Malaysia arrests suspects in deadly school fire

The fire, Malaysia’s worst for two decades, killed 21 schoolboys, aged six to 16, and two teachers

Malaysian police have arrested seven suspects accused of intentionally starting a fire that killed 23 children and teachers at an Islamic school, an official said Saturday.

The male suspects, aged 11 to 18, were detained late Thursday to early Friday close to the boarding school in Kuala Lumpur, said the capital’s police chief Amar Singh.

It is believed the suspects and the boys in the school had a disagreement, and those detained started the fire at the top-floor dormitory early Thursday using gas canisters, he said.

“There was teasing between this group and the religious school students,” Singh told a press conference, without giving further details.

He said the suspects’ “intention was to cause a fire”, adding they could face murder charges.

Six of the seven suspects had tested positive for using marijuana, he said.

The fire — the country’s worst for two decades — killed 21 schoolboys, aged six to 16, and two teachers.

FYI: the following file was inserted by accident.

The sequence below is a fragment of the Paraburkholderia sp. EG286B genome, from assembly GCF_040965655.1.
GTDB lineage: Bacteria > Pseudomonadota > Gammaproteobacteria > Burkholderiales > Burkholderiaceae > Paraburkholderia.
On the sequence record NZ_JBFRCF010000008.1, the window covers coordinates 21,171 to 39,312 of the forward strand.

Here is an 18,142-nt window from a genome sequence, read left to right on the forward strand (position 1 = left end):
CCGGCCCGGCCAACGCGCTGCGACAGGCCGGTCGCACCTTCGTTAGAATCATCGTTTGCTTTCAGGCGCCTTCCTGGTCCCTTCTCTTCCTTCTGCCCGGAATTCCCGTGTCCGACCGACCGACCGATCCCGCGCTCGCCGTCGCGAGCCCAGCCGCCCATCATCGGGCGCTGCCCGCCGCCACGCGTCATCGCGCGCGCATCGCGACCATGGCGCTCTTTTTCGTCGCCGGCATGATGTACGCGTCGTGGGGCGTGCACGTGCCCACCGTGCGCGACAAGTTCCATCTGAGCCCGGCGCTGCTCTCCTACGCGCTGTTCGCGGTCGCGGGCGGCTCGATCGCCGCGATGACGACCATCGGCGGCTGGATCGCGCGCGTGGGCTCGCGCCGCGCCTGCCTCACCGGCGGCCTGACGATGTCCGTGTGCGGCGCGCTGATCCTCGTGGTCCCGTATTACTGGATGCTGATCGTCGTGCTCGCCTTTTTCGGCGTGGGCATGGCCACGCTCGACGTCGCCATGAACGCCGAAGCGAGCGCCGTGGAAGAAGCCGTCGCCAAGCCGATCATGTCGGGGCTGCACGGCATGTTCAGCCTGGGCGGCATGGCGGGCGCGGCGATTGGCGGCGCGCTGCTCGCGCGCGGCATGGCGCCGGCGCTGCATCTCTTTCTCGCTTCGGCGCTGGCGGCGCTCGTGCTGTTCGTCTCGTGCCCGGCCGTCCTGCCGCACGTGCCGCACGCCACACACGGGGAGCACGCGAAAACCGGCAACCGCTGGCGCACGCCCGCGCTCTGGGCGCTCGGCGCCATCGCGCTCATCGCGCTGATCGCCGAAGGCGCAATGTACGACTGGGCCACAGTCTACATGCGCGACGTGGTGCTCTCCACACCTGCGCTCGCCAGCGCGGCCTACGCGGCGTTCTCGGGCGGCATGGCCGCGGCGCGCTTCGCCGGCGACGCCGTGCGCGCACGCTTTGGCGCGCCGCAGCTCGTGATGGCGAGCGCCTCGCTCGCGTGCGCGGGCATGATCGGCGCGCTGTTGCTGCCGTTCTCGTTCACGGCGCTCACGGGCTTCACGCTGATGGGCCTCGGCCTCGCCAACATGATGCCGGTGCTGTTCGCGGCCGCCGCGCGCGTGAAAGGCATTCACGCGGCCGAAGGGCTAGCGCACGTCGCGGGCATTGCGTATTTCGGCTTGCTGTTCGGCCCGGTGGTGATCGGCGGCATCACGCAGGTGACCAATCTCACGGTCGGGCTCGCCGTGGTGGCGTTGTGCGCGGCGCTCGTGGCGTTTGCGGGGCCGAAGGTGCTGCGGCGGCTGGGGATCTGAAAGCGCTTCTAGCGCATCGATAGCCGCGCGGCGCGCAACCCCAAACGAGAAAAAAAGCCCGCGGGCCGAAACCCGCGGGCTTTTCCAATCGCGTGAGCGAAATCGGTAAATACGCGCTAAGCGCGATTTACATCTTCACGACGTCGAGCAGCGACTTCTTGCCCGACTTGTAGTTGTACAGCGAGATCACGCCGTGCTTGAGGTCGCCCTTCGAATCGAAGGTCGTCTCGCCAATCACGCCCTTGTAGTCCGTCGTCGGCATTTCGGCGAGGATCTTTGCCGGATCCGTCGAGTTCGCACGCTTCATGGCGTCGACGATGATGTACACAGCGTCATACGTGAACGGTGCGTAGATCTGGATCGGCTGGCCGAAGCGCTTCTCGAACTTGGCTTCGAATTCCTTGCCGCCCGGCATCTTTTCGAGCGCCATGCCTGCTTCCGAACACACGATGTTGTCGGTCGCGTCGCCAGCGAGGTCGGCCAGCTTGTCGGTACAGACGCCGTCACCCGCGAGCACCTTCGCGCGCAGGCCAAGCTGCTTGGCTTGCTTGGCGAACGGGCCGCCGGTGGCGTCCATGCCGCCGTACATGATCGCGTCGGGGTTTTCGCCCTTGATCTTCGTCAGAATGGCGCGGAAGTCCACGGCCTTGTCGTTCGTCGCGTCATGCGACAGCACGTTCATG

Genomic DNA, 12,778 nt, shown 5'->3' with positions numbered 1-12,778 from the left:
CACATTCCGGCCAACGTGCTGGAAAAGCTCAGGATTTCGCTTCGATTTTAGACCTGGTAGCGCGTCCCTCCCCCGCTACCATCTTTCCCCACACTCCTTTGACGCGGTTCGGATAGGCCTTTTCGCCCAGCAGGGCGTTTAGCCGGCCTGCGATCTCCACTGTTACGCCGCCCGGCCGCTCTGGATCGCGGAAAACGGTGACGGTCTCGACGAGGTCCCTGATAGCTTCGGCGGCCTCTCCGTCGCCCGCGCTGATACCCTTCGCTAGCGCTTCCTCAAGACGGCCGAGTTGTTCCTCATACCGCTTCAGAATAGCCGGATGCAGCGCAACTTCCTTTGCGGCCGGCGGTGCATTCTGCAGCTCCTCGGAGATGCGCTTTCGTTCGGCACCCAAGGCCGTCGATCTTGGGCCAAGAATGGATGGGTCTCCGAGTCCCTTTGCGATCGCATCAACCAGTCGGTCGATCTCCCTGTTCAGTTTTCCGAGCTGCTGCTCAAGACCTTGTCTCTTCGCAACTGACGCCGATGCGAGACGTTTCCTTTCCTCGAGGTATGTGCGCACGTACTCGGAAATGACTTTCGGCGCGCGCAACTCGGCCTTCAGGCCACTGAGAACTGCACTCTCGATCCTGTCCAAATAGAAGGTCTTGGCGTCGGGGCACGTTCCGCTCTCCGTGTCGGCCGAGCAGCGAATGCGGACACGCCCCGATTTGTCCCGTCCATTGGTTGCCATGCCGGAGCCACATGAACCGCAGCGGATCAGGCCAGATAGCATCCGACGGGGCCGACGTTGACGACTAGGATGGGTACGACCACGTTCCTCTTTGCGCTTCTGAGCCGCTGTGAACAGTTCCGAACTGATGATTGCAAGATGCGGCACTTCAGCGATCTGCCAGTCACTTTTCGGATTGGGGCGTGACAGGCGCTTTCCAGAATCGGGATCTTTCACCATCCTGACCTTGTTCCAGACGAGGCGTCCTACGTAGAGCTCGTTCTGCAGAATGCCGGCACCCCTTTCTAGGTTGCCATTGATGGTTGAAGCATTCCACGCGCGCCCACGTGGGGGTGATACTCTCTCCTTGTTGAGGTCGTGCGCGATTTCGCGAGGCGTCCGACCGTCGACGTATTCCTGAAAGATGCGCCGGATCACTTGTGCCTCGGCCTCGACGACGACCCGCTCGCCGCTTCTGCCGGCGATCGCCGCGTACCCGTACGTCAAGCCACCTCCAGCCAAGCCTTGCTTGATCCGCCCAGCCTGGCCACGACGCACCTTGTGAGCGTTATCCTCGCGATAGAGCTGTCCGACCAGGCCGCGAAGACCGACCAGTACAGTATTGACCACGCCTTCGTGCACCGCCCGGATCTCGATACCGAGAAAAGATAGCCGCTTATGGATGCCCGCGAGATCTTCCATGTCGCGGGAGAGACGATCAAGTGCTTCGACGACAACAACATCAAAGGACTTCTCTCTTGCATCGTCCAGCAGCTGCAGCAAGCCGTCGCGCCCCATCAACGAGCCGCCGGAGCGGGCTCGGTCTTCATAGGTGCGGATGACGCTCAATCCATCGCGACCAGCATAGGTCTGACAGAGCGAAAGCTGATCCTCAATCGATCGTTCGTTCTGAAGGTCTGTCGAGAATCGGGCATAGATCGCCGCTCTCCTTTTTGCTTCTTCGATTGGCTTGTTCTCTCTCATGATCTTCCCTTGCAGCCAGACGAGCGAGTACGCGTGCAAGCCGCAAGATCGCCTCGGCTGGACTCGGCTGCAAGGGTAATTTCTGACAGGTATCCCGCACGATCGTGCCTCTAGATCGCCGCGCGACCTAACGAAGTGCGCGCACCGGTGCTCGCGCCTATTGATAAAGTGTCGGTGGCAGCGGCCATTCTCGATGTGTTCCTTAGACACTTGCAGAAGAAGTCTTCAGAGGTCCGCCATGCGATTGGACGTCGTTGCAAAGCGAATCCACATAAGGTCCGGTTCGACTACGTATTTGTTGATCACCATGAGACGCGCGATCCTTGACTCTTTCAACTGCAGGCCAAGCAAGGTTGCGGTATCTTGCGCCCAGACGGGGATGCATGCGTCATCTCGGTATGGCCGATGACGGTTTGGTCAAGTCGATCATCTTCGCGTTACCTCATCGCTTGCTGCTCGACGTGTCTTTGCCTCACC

The victims were left screaming helplessly as the inferno engulfed the dormitory because the only exit was blocked by the blaze and the windows were barred with security grilles.

The dead were buried late Friday after a lengthy process to identify their badly-burnt remains using DNA tests.

Police initially suspected the fire was an accident caused by an electrical short circuit or a mosquito-repelling device but later shifted the focus of their investigation to foul play.

Survivors said they had seen two gas canisters ablaze, blocking the only door to the dormitory.

Singh said the canisters were believed to have been taken from the kitchen to the building’s top floor, and a substance was used to make the fire spread quickly.

Police used CCTV to help track down the suspects and they had been remanded in custody, he added.

The blaze focused attention on religious schools in Malaysia, where many Muslims send their children to study the Koran but which are not regulated by education authorities and have faced criticism for being unsafe.

The school involved in Thursday’s fire, known as a tahfiz, did not have the necessary operating licences, including a fire safety permit.

About 60 percent of Malaysia’s population of more than 30 million are Muslim Malays, and the country is also home to substantial ethnic and religious minorities.

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